I don’t know anyone who really likes Facebook. Sure, it has close to a billion users who enjoy connecting with old and new friends alike. But I’m talking about the company itself. I think most of us use the service grudgingly, mainly because it’s the best available option. But just wait until something better comes along and watch how quickly we jump ship. Here’s why:
- Their decisions seem arbitrary and capricious. Personally, I often feel jerked around by changes that appear to be made on a whim. Maybe it’s because they don’t do a good job of explaining why it benefits me. My suspicion is that it only benefits them.
- I don’t trust them. Again, it might be a simple lack of communication. But I can’t help believing that they are selling all of my personal data (and yours) for big bucks.
- The movie. If “The Social Network” is even close to accurate, Zuckerburg is a sociopath. And he runs his company accordingly, not caring about his customers or (now) investors. The lack of empathy is palpable. Which goes hand-in-hand with …
That’s why so many of us are thrilled to see the stock underperform. Until now, the organization and its founder appeared to live charmed lives, whether they deserved it or not. So it’s nice to see a crack in the armor. They could use a dose of humility.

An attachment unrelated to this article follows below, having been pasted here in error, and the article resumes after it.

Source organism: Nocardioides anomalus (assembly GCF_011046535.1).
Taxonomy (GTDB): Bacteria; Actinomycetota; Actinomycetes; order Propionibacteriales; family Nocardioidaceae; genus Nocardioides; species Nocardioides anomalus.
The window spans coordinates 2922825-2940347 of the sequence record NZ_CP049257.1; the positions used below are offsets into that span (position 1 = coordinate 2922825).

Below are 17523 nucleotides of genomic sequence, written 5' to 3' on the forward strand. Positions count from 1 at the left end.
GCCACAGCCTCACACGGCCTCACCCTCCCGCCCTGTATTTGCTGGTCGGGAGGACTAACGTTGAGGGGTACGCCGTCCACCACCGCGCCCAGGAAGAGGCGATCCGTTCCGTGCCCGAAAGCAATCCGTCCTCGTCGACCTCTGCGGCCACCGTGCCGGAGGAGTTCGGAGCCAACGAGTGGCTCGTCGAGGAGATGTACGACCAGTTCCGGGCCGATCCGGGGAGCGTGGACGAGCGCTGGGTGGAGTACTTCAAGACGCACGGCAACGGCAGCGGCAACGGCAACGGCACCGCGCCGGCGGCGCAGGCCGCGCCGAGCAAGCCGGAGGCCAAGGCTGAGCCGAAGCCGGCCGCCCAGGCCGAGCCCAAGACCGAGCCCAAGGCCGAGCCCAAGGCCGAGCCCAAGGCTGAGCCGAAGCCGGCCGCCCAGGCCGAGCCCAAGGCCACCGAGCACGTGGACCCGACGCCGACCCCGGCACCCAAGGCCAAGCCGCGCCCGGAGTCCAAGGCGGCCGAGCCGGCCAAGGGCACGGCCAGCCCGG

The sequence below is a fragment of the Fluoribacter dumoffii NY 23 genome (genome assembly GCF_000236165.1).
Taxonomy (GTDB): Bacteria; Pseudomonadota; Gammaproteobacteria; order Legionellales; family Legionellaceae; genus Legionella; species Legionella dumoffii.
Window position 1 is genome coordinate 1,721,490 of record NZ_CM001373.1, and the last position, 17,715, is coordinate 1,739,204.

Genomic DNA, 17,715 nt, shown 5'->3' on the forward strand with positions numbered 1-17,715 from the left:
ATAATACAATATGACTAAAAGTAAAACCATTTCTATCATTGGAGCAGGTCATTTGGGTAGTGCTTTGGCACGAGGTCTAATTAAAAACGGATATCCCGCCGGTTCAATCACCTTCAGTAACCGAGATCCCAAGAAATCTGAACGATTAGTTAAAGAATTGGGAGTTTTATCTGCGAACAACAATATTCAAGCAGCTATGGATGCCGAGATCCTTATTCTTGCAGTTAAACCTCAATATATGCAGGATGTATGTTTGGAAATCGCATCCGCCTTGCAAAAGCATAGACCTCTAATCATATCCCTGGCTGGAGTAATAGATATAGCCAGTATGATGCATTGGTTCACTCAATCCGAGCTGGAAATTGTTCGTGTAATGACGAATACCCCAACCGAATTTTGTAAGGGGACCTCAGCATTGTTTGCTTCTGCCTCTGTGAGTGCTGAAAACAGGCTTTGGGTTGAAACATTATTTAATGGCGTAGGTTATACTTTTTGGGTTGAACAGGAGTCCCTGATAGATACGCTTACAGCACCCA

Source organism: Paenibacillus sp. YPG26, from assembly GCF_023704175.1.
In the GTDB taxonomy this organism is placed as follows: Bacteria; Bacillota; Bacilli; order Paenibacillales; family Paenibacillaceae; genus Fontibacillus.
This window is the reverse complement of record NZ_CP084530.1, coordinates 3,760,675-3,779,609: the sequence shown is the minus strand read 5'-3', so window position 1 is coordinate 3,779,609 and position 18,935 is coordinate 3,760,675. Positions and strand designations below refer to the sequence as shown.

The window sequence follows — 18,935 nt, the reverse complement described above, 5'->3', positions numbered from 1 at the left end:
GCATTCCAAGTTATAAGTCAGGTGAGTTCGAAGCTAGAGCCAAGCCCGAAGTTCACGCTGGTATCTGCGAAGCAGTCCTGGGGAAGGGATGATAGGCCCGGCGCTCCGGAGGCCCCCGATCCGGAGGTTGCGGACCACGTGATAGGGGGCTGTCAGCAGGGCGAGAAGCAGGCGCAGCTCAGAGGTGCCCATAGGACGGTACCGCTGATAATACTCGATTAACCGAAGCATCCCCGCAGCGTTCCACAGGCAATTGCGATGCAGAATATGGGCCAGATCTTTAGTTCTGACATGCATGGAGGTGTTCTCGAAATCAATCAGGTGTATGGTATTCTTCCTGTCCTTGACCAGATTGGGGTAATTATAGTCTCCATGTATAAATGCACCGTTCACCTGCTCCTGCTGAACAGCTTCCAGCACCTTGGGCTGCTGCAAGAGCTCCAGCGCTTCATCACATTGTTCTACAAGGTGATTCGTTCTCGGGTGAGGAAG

It all adds up to a lack of goodwill, which is one of the most important attributes of long-term business success. It doesn’t happen naturally; it has to be earned. Think of the companies that give you a nice warm feeling. Zappos. Nordstrom (for those who can afford it). Trader Joe’s. Apple. Southwest Airlines. In-N-Out. Google. It’s because they treat you like a person, not just a credit card holder. And they go out of their way to show they care. That’s why we like them. Never underestimate the value of likeability, whether it’s a business or a politician or a spouse.
Not so Facebook. And the IPO is proof.
Brian Rouff serves as managing partner for Imagine Communications. Contact Brian at email@example.com.